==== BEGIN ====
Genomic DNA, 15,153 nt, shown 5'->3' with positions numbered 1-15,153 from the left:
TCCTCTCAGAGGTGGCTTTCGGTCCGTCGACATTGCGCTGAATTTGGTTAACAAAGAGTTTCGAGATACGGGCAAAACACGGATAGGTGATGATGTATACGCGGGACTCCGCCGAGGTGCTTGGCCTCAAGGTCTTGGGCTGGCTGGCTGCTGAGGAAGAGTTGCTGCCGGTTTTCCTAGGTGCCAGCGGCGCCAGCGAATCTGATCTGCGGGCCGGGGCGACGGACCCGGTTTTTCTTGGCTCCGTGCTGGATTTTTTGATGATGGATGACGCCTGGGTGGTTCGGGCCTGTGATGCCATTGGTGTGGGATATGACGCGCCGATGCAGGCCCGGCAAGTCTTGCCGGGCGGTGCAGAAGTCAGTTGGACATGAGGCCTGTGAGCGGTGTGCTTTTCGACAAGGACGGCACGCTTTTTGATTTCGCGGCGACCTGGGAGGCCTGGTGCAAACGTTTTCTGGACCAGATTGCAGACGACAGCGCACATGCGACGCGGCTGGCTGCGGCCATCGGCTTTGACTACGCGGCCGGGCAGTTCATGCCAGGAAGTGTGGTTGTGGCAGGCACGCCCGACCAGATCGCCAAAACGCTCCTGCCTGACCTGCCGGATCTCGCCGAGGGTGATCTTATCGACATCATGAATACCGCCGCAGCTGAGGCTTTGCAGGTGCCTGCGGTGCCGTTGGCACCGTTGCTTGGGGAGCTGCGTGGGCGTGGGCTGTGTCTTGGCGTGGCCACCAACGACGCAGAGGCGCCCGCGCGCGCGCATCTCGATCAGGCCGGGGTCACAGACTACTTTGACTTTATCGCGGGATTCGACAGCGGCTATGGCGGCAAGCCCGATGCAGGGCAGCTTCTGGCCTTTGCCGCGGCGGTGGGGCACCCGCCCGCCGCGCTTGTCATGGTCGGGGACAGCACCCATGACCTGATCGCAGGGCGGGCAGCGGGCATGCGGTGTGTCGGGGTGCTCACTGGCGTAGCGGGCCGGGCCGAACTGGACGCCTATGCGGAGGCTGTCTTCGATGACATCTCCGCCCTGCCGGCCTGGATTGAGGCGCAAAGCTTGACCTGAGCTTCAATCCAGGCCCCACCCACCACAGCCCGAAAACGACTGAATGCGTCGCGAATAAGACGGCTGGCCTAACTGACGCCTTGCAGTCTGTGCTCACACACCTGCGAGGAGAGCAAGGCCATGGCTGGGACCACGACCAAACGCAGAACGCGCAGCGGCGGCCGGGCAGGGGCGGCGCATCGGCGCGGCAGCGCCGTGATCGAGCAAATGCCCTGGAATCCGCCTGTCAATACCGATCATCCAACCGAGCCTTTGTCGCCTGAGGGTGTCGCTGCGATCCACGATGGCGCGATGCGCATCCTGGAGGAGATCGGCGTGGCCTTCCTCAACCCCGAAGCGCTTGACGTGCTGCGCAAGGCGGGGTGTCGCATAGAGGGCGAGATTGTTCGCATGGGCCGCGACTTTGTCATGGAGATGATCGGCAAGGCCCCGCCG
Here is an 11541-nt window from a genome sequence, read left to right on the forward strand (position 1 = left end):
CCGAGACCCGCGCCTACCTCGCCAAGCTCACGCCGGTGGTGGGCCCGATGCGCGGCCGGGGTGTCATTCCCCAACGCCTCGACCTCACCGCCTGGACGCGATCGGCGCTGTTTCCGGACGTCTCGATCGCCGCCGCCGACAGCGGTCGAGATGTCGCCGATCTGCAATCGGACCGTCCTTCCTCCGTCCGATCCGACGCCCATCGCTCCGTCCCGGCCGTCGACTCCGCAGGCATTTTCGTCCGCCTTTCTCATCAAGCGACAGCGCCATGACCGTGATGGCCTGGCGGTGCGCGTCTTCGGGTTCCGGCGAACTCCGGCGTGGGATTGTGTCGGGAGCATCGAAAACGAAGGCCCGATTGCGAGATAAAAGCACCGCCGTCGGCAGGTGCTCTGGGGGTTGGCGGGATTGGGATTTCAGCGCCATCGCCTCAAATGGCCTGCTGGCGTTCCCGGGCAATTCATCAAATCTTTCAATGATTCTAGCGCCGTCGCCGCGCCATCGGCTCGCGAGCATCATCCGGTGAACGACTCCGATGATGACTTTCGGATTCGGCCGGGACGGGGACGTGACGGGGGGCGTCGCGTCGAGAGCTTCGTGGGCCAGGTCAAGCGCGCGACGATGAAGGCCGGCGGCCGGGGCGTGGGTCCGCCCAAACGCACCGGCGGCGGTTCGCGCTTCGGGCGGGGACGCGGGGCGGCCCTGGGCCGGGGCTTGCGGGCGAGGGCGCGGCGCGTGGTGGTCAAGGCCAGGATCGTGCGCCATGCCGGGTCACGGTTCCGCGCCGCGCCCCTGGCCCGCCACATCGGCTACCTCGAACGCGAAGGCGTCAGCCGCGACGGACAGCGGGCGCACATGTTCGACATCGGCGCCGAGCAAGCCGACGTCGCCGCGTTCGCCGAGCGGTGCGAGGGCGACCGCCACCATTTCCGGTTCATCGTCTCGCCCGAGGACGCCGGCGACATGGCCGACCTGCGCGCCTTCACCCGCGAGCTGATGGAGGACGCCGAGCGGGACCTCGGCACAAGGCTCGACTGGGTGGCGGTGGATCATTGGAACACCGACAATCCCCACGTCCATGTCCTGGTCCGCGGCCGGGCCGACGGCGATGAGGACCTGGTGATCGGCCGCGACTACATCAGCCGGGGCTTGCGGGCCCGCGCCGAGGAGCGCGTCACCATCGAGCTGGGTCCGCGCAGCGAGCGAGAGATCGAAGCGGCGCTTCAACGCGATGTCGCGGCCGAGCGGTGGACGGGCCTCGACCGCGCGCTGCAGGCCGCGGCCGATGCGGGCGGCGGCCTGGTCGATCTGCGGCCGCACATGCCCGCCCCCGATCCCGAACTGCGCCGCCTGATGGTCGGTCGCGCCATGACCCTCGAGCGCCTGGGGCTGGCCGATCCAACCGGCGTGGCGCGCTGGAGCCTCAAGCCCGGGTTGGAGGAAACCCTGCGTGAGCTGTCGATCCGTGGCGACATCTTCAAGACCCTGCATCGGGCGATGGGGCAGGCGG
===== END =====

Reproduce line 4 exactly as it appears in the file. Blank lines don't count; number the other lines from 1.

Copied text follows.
CCGAGACCCGCGCCTACCTCGCCAAGCTCACGCCGGTGGTGGGCCCGATGCGCGGCCGGGGTGTCATTCCCCAACGCCTCGACCTCACCGCCTGGACGCGATCGGCGCTGTTTCCGGACGTCTCGATCGCCGCCGCCGACAGCGGTCGAGATGTCGCCGATCTGCAATCGGACCGTCCTTCCTCCGTCCGATCCGACGCCCATCGCTCCGTCCCGGCCGTCGACTCCGCAGGCATTTTCGTCCGCCTTTCTCATCAAGCGACAGCGCCATGACCGTGATGGCCTGGCGGTGCGCGTCTTCGGGTTCCGGCGAACTCCGGCGTGGGATTGTGTCGGGAGCATCGAAAACGAAGGCCCGATTGCGAGATAAAAGCACCGCCGTCGGCAGGTGCTCTGGGGGTTGGCGGGATTGGGATTTCAGCGCCATCGCCTCAAATGGCCTGCTGGCGTTCCCGGGCAATTCATCAAATCTTTCAATGATTCTAGCGCCGTCGCCGCGCCATCGGCTCGCGAGCATCATCCGGTGAACGACTCCGATGATGACTTTCGGATTCGGCCGGGACGGGGACGTGACGGGGGGCGTCGCGTCGAGAGCTTCGTGGGCCAGGTCAAGCGCGCGACGATGAAGGCCGGCGGCCGGGGCGTGGGTCCGCCCAAACGCACCGGCGGCGGTTCGCGCTTCGGGCGGGGACGCGGGGCGGCCCTGGGCCGGGGCTTGCGGGCGAGGGCGCGGCGCGTGGTGGTCAAGGCCAGGATCGTGCGCCATGCCGGGTCACGGTTCCGCGCCGCGCCCCTGGCCCGCCACATCGGCTACCTCGAACGCGAAGGCGTCAGCCGCGACGGACAGCGGGCGCACATGTTCGACATCGGCGCCGAGCAAGCCGACGTCGCCGCGTTCGCCGAGCGGTGCGAGGGCGACCGCCACCATTTCCGGTTCATCGTCTCGCCCGAGGACGCCGGCGACATGGCCGACCTGCGCGCCTTCACCCGCGAGCTGATGGAGGACGCCGAGCGGGACCTCGGCACAAGGCTCGACTGGGTGGCGGTGGATCATTGGAACACCGACAATCCCCACGTCCATGTCCTGGTCCGCGGCCGGGCCGACGGCGATGAGGACCTGGTGATCGGCCGCGACTACATCAGCCGGGGCTTGCGGGCCCGCGCCGAGGAGCGCGTCACCATCGAGCTGGGTCCGCGCAGCGAGCGAGAGATCGAAGCGGCGCTTCAACGCGATGTCGCGGCCGAGCGGTGGACGGGCCTCGACCGCGCGCTGCAGGCCGCGGCCGATGCGGGCGGCGGCCTGGTCGATCTGCGGCCGCACATGCCCGCCCCCGATCCCGAACTGCGCCGCCTGATGGTCGGTCGCGCCATGACCCTCGAGCGCCTGGGGCTGGCCGATCCAACCGGCGTGGCGCGCTGGAGCCTCAAGCCCGGGTTGGAGGAAACCCTGCGTGAGCTGTCGATCCGTGGCGACATCTTCAAGACCCTGCATCGGGCGATGGGGCAGGCGG